Wednesday, October 26, 2011

Article #170 Honesty and Integrity

My grandpa Harold Vernon was a man of his word. If he told a neighbor or associate that he would do something, you could count on it. He valued his reputation and took pride in being totally honest in all his dealings. Compare that to today news headlines as employees embezzle funds daily from their workplace and feel no guilt about it at all or bank robbers see no other way of gaining money than stealing it. It’s a sad statement on the state of our society.

Stories from your youth that teach honesty are better teachers than all the preaching about this value we can do with younger family members. Remembering how you always returned lost items with no thought of reward, saved up pop bottles to redeem for pennies in order to buy some candy, etc. If you promised to do something, you did it. Which brings up another value closely related to honesty-integrity which the dictionary defines as “steadfastly adhering to high moral principles or professional standards.” Boy, do our politicians and prominent public figures need that value in their lives today.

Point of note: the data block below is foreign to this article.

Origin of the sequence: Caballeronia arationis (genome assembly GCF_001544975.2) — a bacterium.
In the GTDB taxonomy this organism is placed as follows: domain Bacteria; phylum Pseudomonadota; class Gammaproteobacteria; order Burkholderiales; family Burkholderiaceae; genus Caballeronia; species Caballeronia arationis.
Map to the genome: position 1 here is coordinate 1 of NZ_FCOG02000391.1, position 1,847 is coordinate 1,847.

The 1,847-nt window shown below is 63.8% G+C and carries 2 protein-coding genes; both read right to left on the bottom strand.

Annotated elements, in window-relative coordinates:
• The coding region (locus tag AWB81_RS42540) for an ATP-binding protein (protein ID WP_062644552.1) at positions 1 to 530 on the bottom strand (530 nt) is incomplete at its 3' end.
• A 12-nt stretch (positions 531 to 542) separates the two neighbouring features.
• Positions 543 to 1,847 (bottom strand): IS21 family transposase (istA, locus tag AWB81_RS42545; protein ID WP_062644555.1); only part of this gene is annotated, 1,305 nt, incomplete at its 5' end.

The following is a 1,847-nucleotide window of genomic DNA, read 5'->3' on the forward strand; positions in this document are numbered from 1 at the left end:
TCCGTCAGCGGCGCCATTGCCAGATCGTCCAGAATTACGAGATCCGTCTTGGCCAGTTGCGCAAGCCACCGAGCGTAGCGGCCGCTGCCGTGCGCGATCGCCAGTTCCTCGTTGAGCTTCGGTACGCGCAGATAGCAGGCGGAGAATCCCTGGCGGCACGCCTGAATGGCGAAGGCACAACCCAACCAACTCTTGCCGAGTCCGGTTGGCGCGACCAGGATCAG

Commitment to marriage vows, agreements and professional expectations fit in here. Knowing that you could trust someone who provided a service for you or signed a contract with you. Honest car repairmen, salesmen, faithful spouses were the norm in the good old days. Maybe that’s what made them good?

Nowadays our society lives at such a fast pace, that’s there is little time to teach or pass on values that are important as you rush from place to place talking on our cell phones or texting or emailing. It’is time to SLOW DOWN. Consider what is most important and do something in a positive way to encourage your youth to consider implementing values into their lives.

Trying to talk about values that are important can be done if you can get your families to unplug or listen. Sometimes that seems hopeless, but retelling tales from your youth that capture and teach a value in a more effective way. Preaching definitely doesn’t do it. Getting involved in your young people’s lives and finding out their concerns then sharing stories from your life that illustrate how to overcome a problem or deal with a situation can be very effective or writing your life story with that in mind as a purpose.


  1. I agree with you, Lin. I think society is changing and I'm not so sure it's for the better at all. Greed seems pervasive and honesty is becoming rarer. Sad.

  2. These stories are wonderful and important. Thanks for reminding us of that.

  3. Yes...I agree...I feel like things like integrity, honesty and compassion are being lost replaced by greed, anger and impatience...I know I taught my daughter well..I hope there are others like her out there...